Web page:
So back to the question of motherly instincts. When I’m feeding overnight, Lottie quite often falls asleep on my boob and won’t keep feeding, particularly if I leave her swaddled while I feed. For a few nights, I let my instincts decide that since she was falling asleep on the boob, she obviously wasn’t hungry anymore and I should take the opportunity to put her down to sleep again, which I could do really easily since she was already wrapped. To be honest, I was instinctively following my own sleep instincts that told me to creep back to bed myself and get some much needed sleep. But I soon learned that following my instincts in this situation was wrong. Because when Lottie doesn’t have enough milk, she won’t sleep for very long, waking up hungry and trying to turn my 3 to 4 hour eat/sleep schedule into a demand-feeding situation. No thanks!

I was given some advice for night feeds which works much better than trusting my instincts. I now get Lottie up when she wakes for a feed, which is usually between 2 and 4 hours after she was put down to sleep. I unwrap her, and feed on one side, usually for about 15 – 20 minutes, followed by burping. Then I change her nappy, which is the perfect way to both wake her up and make sure ducks are lined up for the next sleep. She is awake enough to feed from the second boob for another 15 – 20 minutes and burp, and after this I have always found she goes straight back to sleep for another 2 to 4 hours. Both the right amount of feed and sleep are crucial to make this night-time routine work.

The other instinctual wrong-doing that can put out all my best-laid plans is the instinct to cuddle. During day time feeds, when Lottie is very milk-drunk she will suck on my boob without any productive swallowing, using my nipple as a pacifier. It is instinctively tempting at this point to let her do this for as long as she wants, which I have no doubt would be up to an hour, if not longer, if I let her and she would eventually go to sleep on the boob. It’s so nice to have her cuddling up against me and I’m also so tired all the time that just sitting there is much easier than doing something. But the problem with letting her do this is that it breaks one of the rules of training Lottie, and me, in the art of self-settling; that is that baby should be put to sleep awake in the same place where she is going to wake up so not to unsettle her when she naturally wakes at the end of a 45 minute sleep cycle. I also want to avoid feeding Lottie to sleep as this is a habit I definitely don’t want Lottie to rely on to get to sleep.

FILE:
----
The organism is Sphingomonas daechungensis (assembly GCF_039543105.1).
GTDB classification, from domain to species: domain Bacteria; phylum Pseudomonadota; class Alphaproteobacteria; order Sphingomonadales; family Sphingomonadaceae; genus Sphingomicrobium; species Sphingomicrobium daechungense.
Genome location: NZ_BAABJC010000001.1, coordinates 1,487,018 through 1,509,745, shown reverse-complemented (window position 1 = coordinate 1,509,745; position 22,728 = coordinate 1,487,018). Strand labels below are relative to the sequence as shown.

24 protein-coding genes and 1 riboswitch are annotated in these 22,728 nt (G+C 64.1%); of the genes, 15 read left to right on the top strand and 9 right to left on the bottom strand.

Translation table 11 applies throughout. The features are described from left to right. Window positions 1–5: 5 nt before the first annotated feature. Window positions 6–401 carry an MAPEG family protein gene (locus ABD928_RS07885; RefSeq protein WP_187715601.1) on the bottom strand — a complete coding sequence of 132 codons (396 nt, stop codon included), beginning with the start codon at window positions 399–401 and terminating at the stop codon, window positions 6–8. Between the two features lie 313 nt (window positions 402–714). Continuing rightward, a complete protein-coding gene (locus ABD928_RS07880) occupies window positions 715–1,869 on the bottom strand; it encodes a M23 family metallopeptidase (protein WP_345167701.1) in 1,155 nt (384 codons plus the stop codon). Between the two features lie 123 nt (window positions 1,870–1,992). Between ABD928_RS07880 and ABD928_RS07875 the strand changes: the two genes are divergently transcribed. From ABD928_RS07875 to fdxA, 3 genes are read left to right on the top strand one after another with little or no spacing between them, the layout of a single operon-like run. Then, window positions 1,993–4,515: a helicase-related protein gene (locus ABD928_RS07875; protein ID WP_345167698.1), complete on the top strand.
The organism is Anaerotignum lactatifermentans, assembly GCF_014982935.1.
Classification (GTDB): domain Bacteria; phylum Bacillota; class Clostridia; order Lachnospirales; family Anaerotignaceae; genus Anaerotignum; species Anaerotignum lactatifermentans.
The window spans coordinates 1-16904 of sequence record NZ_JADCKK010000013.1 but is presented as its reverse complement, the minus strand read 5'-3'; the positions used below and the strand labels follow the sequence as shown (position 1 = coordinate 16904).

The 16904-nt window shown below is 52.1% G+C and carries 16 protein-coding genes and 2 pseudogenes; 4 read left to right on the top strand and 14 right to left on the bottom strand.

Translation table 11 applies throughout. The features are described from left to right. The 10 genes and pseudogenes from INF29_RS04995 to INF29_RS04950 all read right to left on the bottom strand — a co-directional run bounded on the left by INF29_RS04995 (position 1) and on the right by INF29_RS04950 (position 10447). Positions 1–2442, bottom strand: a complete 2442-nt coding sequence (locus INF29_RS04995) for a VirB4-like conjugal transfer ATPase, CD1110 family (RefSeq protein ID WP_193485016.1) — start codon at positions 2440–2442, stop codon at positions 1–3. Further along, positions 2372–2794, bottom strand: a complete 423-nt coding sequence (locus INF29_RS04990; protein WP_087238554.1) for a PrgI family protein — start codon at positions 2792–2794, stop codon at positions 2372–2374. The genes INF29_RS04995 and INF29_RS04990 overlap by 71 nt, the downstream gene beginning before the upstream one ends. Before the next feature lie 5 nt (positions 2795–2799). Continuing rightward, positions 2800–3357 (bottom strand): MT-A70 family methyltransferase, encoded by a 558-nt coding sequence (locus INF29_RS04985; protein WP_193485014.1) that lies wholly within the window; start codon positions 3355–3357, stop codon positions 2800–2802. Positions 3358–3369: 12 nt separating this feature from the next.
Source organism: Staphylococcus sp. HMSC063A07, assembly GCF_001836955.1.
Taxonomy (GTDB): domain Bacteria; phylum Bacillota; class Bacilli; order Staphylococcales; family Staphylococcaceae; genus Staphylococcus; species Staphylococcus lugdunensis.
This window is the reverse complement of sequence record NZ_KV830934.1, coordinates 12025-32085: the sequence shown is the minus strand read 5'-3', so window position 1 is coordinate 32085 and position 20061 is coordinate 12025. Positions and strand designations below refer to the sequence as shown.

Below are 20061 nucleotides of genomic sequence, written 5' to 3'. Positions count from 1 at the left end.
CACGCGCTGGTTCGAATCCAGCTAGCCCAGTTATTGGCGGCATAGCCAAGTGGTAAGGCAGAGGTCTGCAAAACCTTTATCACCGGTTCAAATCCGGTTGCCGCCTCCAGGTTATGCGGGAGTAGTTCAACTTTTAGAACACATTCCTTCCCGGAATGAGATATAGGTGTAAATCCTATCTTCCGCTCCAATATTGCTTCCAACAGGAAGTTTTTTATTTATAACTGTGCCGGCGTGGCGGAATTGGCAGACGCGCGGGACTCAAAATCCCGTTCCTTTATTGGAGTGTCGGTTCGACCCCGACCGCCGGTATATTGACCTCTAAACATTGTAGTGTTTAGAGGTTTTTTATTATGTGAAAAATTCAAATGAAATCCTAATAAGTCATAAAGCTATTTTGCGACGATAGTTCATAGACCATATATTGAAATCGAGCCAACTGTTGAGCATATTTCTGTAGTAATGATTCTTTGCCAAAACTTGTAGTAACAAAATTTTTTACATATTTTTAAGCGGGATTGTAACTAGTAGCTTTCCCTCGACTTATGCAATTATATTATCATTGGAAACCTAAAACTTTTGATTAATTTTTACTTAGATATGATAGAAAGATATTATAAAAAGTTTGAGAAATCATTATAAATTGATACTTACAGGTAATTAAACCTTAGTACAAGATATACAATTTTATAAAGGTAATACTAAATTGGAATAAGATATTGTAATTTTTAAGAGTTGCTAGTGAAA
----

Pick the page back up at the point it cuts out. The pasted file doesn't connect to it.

On the subject of self-settling, if you’re going to commit to it consistently to make sure your baby is used to putting herself to sleep, you really need to ignore your instincts to pick up your crying (protesting) baby. When babies self-settle, they’re very close to being asleep and are just crying out as they settle themselves. If you give in to your instincts and pick them up at this point, you’re not only going to fail to get them to sleep, you’re also going to annoy them the same way as you yourself would be annoyed to be poked and prodded just as you’re settling off to sleep. Listening to your baby protest as she puts herself to sleep isn’t easy, but I have to keep reminding myself that it’s helping Lottie to sleep independently, so in the long run, fighting my instincts to pick her up are the best way forward.